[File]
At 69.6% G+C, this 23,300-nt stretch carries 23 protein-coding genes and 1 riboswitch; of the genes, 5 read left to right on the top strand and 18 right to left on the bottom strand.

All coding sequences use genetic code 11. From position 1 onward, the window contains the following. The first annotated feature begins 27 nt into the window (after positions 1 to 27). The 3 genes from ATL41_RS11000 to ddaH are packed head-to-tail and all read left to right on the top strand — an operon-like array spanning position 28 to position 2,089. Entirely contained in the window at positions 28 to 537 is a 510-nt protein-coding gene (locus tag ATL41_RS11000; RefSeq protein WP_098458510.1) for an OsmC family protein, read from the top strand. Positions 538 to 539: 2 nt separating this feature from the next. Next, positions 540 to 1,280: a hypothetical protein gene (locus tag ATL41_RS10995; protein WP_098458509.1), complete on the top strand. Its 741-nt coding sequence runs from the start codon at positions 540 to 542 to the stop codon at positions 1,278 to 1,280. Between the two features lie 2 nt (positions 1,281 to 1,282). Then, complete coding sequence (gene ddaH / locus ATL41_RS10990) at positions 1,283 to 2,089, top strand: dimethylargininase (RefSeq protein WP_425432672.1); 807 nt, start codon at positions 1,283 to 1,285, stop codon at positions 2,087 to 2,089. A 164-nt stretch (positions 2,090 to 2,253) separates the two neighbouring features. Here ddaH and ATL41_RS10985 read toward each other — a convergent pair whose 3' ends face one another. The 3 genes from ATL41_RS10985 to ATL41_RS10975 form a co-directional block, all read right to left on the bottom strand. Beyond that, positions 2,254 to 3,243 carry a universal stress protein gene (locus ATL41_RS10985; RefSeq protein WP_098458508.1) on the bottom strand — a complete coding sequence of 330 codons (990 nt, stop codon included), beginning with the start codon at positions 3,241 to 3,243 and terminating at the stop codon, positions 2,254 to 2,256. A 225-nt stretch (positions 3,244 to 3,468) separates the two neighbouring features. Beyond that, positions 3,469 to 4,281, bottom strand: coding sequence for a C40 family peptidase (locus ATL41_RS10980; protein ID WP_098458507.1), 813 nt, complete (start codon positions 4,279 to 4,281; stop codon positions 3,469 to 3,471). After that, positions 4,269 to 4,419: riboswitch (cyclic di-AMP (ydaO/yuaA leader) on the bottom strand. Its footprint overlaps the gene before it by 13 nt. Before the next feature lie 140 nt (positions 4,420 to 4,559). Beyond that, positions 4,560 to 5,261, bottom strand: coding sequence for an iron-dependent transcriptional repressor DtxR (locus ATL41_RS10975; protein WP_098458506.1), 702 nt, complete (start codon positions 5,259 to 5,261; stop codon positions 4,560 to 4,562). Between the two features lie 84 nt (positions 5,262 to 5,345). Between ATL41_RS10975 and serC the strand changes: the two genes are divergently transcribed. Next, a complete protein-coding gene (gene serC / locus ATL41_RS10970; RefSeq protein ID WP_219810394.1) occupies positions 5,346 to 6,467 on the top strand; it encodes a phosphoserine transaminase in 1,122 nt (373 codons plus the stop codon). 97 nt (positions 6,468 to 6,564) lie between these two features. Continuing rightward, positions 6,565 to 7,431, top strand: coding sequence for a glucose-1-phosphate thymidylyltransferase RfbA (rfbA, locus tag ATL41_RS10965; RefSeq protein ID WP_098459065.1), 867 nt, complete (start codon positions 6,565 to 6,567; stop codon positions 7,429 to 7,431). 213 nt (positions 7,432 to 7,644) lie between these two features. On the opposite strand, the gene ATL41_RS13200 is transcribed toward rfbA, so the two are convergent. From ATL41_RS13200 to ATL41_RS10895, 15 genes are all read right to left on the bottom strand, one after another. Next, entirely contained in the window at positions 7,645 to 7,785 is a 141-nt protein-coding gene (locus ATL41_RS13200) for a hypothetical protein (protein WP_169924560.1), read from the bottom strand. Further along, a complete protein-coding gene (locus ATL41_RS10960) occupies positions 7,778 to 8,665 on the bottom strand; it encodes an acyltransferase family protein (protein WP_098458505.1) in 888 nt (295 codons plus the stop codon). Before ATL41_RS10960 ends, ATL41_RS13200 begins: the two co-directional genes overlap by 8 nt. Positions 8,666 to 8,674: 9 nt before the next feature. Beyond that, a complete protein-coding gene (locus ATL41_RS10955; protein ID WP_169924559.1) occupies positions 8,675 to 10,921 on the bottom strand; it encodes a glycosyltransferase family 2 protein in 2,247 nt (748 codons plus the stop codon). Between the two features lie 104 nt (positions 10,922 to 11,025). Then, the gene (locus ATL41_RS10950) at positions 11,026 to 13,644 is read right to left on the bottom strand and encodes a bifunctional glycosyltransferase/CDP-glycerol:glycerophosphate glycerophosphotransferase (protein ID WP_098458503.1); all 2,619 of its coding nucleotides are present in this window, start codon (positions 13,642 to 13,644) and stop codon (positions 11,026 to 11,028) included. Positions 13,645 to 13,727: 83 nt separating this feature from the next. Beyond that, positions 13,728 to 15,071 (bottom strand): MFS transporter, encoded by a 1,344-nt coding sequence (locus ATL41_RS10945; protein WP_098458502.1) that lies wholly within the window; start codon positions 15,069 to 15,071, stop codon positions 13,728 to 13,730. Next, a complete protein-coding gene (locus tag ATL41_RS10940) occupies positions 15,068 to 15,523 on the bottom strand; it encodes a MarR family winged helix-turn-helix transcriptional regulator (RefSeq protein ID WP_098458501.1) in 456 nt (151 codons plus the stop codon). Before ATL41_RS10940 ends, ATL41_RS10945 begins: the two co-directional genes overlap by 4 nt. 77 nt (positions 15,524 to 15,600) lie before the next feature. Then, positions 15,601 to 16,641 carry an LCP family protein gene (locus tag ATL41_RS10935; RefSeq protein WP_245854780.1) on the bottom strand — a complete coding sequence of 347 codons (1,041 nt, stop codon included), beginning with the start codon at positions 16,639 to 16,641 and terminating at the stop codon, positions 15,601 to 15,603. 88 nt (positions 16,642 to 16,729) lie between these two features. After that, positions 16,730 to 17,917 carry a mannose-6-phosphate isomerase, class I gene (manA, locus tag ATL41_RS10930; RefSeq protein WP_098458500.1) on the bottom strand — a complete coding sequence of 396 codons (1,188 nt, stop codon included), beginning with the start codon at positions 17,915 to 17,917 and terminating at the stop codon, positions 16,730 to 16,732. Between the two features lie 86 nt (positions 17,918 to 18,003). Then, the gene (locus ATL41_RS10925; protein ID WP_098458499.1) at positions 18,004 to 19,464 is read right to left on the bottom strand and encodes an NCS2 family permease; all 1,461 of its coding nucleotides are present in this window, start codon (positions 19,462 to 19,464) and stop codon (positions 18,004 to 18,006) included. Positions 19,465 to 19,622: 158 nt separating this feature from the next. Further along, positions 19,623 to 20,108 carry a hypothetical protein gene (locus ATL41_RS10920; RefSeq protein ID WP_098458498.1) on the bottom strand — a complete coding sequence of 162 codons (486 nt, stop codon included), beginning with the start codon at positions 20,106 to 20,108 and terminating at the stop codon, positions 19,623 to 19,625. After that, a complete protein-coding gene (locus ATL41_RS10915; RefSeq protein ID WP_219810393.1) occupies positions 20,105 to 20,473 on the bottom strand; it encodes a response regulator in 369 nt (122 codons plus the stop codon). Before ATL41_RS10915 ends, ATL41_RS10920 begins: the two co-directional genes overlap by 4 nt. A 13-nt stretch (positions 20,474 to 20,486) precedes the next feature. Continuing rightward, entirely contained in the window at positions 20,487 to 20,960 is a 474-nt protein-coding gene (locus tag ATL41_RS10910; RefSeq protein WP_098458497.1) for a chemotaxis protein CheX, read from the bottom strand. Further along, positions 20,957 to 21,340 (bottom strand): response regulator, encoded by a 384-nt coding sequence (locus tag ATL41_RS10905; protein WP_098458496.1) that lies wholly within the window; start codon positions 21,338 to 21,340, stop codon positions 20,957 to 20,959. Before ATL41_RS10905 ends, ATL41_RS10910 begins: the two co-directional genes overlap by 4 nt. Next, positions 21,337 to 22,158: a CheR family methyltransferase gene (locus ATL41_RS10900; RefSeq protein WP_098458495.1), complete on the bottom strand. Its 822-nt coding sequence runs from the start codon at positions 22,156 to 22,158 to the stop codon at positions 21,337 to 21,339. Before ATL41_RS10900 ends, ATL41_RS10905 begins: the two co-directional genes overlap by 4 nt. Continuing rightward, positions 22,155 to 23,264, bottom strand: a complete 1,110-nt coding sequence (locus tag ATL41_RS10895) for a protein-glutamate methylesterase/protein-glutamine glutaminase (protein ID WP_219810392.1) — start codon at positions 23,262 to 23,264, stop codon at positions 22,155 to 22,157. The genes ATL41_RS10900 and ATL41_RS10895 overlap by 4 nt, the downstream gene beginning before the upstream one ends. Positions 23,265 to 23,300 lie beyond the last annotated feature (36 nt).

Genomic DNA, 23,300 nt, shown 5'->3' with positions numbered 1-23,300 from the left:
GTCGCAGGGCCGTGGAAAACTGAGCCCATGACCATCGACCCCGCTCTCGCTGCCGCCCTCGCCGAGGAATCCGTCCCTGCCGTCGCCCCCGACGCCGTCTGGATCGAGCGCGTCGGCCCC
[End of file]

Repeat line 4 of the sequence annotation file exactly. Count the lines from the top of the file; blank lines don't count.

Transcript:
GTCGCAGGGCCGTGGAAAACTGAGCCCATGACCATCGACCCCGCTCTCGCTGCCGCCCTCGCCGAGGAATCCGTCCCTGCCGTCGCCCCCGACGCCGTCTGGATCGAGCGCGTCGGCCCC